Under normal paddling conditions, bailing is carried out by one individual (usually seat 3 or 4) while the remainder of the crew continues to paddle.
Bailers should be small and easy to manage, being as their main use, is in the collection and removal of relatively small amounts of water - in the absence of a capsize.
A bailer, must have a thin lip, so it can literally scoop water up from the hull floor as you drag it along the bottom - should be of soft plastic so as it can conform to the hull shape and have a handle so you can get a good grip on it. Bailers shaped from plastic (5ltr chlorine bottles or similar) which when shaped, hold around 2ltrs and are ideal.
Have a look at the design of the traditional bailers fashioned across the Pacific from timber and use them as a guide when you create your own. The bailers you use should be sufficient for paddling Moloka`i or lining up for a sprint race. You don’t need bailers to be proportionally larger or smaller relative to how rough the ocean is, maybe just take extras in case of swamping / capsize.
A large bucket isn’t efficient or effective. It cannot be effectively scraped along the hull floor as the lip tends to be too round to get that last half inch of water out. At the other extreme, when trying to bail out large amounts of water, the bucket holds too much water and becomes too heavy to be practical.
Speed is the key to good bailing. You have to do it quickly, so the job is done and you can get back to paddling.You want to be able to scoop up water quickly and off load it quickly in small amounts.
A bucket sized bailer becomes even more of a problem with covers on. Covers reduce the space to such a minimum, it’s hard to get the bucket to squeeze into the space and near on impossible to use with any speed.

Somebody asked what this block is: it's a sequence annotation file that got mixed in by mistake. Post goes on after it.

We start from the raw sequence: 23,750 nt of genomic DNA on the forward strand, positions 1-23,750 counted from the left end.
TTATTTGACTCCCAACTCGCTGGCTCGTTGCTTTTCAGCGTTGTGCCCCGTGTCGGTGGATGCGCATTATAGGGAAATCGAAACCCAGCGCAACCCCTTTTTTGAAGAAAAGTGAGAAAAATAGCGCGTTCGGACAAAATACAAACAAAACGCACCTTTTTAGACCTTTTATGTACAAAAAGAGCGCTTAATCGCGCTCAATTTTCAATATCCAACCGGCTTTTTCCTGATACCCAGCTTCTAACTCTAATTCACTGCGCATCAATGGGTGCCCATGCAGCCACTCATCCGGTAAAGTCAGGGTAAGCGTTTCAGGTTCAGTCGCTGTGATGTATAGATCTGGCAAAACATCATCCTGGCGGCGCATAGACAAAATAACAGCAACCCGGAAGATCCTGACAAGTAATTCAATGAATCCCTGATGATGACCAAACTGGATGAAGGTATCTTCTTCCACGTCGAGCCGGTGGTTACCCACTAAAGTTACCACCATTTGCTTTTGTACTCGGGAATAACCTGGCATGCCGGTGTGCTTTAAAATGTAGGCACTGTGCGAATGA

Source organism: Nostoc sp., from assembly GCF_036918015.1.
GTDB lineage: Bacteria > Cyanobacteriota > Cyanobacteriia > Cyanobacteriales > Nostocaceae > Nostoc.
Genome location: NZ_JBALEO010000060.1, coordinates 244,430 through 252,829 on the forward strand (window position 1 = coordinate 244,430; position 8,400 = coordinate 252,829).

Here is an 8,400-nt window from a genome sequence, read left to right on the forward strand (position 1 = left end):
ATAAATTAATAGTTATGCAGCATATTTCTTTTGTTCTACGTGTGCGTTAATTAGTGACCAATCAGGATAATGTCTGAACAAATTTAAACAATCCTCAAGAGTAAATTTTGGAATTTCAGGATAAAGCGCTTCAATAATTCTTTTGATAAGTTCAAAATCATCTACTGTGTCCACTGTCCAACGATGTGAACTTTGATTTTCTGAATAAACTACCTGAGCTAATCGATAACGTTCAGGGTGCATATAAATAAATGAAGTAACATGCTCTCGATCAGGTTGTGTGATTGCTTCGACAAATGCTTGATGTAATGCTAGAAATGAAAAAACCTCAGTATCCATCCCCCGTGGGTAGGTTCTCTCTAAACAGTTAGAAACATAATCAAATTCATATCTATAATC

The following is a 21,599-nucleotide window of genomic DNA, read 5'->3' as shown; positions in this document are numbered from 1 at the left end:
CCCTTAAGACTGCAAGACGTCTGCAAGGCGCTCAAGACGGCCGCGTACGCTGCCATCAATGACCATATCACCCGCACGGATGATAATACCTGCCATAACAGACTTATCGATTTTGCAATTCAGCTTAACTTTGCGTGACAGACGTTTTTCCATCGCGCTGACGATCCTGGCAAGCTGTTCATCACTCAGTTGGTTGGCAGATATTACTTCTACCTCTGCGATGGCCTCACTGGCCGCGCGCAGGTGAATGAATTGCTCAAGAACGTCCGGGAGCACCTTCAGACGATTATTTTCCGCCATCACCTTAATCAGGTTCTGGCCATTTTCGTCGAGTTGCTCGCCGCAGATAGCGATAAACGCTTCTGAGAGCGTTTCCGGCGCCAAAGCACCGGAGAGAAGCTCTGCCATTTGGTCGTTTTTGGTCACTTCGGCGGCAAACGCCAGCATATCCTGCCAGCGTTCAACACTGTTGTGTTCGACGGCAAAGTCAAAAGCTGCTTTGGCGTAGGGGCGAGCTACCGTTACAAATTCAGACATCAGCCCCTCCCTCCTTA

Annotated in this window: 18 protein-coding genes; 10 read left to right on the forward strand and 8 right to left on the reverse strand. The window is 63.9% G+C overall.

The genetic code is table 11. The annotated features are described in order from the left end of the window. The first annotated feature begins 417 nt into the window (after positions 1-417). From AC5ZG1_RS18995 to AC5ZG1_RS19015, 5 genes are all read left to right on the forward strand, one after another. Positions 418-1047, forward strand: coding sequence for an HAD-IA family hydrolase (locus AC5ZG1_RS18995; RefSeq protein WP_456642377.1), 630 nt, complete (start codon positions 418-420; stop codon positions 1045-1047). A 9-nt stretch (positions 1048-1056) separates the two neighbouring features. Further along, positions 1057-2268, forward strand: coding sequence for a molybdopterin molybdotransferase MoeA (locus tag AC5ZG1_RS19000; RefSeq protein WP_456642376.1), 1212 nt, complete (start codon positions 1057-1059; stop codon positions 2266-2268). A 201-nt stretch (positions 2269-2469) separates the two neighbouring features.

The very point of using the smaller sized bailers which are efficient and shaped ergonomically, is so you can biomechanically undertake the task well, while allowing for a fast ‘bailing’ rate . . .
Which Seats Bail
Water will move to the ‘belly’ of the canoe and this can vary between canoe designs. For example, Hawaiian Class Racers are straighter in the mid section. The water collects between seats 3 and 4 in almost equal proportions, so who bails depends on hull trim - crew weight etc. However, in Force Fives and Bradleys, the water tends to collect further back at seat 4 as with the Mirage. It’s easy to test this principal in flat water when stationary. Seat 4 is generally your primary bailer. Tahitian designed va`a also vary according to design.
Bailing must be fast and efficient and the entire process can be practised on land or on flat water. In order for the bailing seat paddler to ‘take ownership’ of this role, they could have their own personal bailer and have it mounted within the canoe to suit - practising on shore and on flat water the required skills sets and ensuring all the crew know the drill, is essential for the smooth execution of bailing. Every crew member should know how to bail.
In the Context of Change Races
It’s not uncommon for a paddler to find themselves in seat 3 or 4 during a change race, but not be familiar with bailing or the process. This may be because they sit 2 and 5 at other times for example.